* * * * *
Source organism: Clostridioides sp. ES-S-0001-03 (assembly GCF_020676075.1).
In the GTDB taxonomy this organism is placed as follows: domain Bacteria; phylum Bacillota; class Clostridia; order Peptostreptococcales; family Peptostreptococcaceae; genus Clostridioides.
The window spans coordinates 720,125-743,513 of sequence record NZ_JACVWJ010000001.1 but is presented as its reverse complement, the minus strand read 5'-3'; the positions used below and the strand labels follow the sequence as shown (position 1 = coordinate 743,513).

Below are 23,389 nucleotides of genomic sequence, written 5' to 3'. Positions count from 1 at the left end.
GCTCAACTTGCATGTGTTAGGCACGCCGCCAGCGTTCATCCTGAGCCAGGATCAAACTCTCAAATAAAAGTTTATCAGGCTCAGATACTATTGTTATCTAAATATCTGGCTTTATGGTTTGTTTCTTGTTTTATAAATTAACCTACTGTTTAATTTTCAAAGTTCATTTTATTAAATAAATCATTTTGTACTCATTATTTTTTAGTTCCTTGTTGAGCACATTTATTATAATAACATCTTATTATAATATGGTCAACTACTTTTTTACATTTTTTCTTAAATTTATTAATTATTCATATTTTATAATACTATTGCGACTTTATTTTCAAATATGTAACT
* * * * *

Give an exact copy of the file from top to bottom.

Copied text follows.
Source organism: Clostridioides sp. ES-S-0001-03 (assembly GCF_020676075.1).
In the GTDB taxonomy this organism is placed as follows: domain Bacteria; phylum Bacillota; class Clostridia; order Peptostreptococcales; family Peptostreptococcaceae; genus Clostridioides.
The window spans coordinates 720,125-743,513 of sequence record NZ_JACVWJ010000001.1 but is presented as its reverse complement, the minus strand read 5'-3'; the positions used below and the strand labels follow the sequence as shown (position 1 = coordinate 743,513).

Below are 23,389 nucleotides of genomic sequence, written 5' to 3'. Positions count from 1 at the left end.
GCTCAACTTGCATGTGTTAGGCACGCCGCCAGCGTTCATCCTGAGCCAGGATCAAACTCTCAAATAAAAGTTTATCAGGCTCAGATACTATTGTTATCTAAATATCTGGCTTTATGGTTTGTTTCTTGTTTTATAAATTAACCTACTGTTTAATTTTCAAAGTTCATTTTATTAAATAAATCATTTTGTACTCATTATTTTTTAGTTCCTTGTTGAGCACATTTATTATAATAACATCTTATTATAATATGGTCAACTACTTTTTTACATTTTTTCTTAAATTTATTAATTATTCATATTTTATAATACTATTGCGACTTTATTTTCAAATATGTAACT